Neuroscientist and engineer Greg Gage offers inspiring examples of ingenuity that have earned him over 4.5 million views for his TED talks. Demonstrating the power of the brain with hands-on experiments, like using one person’s mind to move the arm of another, Gage proves our creative and problem-solving possibilities are endless.
As half of Backyard Brains, neuroscientist and engineer Greg Gage builds the SpikerBox—a small rig that helps kids understand the electrical impulses that control the nervous system. He’s passionate about helping students understand how our brains and our neurons work, because, as he says, we still know very little about how the brain works—and we need to start inspiring kids early to want to know more. A TED Fellow who has spoken at TED2015 and TEDGlobal, Gage has been featured in Popular Science, the Huffington Post, Daily Mail, and The Scientist.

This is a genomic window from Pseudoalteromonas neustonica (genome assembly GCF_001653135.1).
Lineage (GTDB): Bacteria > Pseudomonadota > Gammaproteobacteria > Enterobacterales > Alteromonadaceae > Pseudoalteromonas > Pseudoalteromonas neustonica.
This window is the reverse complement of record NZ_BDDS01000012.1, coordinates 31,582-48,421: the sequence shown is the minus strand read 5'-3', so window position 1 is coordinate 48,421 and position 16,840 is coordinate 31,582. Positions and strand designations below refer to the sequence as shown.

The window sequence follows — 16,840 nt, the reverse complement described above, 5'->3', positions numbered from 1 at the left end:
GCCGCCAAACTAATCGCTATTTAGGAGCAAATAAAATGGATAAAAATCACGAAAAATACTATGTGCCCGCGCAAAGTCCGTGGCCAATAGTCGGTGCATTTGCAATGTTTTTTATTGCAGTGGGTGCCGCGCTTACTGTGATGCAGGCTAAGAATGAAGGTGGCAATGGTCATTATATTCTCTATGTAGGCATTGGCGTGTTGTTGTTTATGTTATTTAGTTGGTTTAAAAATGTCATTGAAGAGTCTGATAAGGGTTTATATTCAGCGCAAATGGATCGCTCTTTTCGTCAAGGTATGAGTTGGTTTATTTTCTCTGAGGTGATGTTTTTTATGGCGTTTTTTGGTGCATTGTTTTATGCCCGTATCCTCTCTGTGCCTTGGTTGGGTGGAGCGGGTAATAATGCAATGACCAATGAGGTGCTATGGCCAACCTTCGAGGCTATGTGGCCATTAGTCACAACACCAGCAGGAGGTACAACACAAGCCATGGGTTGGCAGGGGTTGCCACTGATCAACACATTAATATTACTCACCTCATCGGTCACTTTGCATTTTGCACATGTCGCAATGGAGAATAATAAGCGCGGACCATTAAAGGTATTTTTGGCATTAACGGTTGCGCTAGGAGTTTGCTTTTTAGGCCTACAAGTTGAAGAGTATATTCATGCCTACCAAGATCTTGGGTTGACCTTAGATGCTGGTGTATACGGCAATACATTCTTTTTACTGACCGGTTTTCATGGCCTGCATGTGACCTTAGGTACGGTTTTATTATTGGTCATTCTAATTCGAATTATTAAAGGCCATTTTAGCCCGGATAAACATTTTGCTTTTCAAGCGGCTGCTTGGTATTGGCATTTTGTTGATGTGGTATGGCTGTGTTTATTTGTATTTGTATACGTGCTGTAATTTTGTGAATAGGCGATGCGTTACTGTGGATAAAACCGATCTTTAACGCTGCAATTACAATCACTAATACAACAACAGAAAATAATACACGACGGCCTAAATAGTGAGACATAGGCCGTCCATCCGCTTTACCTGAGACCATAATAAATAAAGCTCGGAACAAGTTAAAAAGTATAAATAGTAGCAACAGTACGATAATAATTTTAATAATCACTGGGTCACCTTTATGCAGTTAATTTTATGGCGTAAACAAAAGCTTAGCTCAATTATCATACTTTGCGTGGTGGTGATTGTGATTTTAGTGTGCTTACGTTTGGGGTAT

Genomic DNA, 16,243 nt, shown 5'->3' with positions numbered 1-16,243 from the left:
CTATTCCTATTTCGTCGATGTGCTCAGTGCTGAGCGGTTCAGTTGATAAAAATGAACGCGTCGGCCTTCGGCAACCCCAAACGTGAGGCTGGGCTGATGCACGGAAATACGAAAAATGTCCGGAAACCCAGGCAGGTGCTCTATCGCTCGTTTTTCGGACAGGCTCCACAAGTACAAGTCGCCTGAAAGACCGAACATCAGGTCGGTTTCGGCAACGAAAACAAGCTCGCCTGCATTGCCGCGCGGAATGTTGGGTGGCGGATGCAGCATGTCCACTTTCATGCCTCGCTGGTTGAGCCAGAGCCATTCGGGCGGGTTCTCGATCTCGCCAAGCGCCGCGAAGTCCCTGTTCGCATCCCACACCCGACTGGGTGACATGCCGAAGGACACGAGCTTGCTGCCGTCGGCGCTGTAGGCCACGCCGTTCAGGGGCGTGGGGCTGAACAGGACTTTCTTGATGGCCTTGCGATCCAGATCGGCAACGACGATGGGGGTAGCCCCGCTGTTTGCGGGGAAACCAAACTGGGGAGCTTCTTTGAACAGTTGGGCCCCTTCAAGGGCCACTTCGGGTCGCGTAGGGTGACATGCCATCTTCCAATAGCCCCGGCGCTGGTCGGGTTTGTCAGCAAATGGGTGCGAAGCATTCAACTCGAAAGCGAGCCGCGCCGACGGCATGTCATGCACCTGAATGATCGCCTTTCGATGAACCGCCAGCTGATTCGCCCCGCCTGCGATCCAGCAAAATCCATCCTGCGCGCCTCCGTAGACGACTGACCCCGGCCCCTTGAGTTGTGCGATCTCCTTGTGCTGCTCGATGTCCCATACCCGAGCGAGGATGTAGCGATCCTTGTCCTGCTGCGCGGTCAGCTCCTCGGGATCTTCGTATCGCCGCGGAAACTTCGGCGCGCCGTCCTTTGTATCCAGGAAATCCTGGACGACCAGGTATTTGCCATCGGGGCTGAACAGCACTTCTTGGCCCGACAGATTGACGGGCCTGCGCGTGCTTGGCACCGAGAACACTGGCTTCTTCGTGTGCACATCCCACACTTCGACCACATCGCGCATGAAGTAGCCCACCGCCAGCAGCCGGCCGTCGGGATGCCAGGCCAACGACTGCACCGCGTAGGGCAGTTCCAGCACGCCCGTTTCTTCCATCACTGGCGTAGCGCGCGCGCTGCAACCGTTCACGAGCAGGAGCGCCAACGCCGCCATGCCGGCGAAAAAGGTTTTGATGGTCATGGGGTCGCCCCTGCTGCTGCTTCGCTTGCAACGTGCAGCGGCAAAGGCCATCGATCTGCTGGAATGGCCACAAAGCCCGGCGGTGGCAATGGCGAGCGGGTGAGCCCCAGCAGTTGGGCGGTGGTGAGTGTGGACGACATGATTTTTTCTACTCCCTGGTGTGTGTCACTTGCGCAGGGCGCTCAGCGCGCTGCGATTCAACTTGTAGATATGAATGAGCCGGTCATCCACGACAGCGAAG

“This visual and interactive approach to neuroscience can appeal to the masses. Through these simple, entry-level devices created from off-the-shelf electronics, Backyard Brains hopes to inspire the next generation of neuroscientists and start the ‘neuro-revolution’.”— CNN
Before becoming a neuroscientist, Gage worked as an electrical engineer making touchscreens. As he told the Huffington Post: “Scientific equipment in general is pretty expensive, but it’s silly because before [getting my PhD in neuroscience] I was an electrical engineer, and you could see that you could make it yourself. So we started as a way to have fun, to show off to our colleagues, but we were also going into classrooms around that time and we thought, wouldn’t it be cool if you could bring these gadgets with us so the stuff we were doing in advanced PhD programs in neuroscience, you could also do in fifth grade?” His latest pieces of gear: the Roboroach, a cockroach fitted with an electric backpack that makes it turn on command, and BYB SmartScope, a smartphone-powered microscope.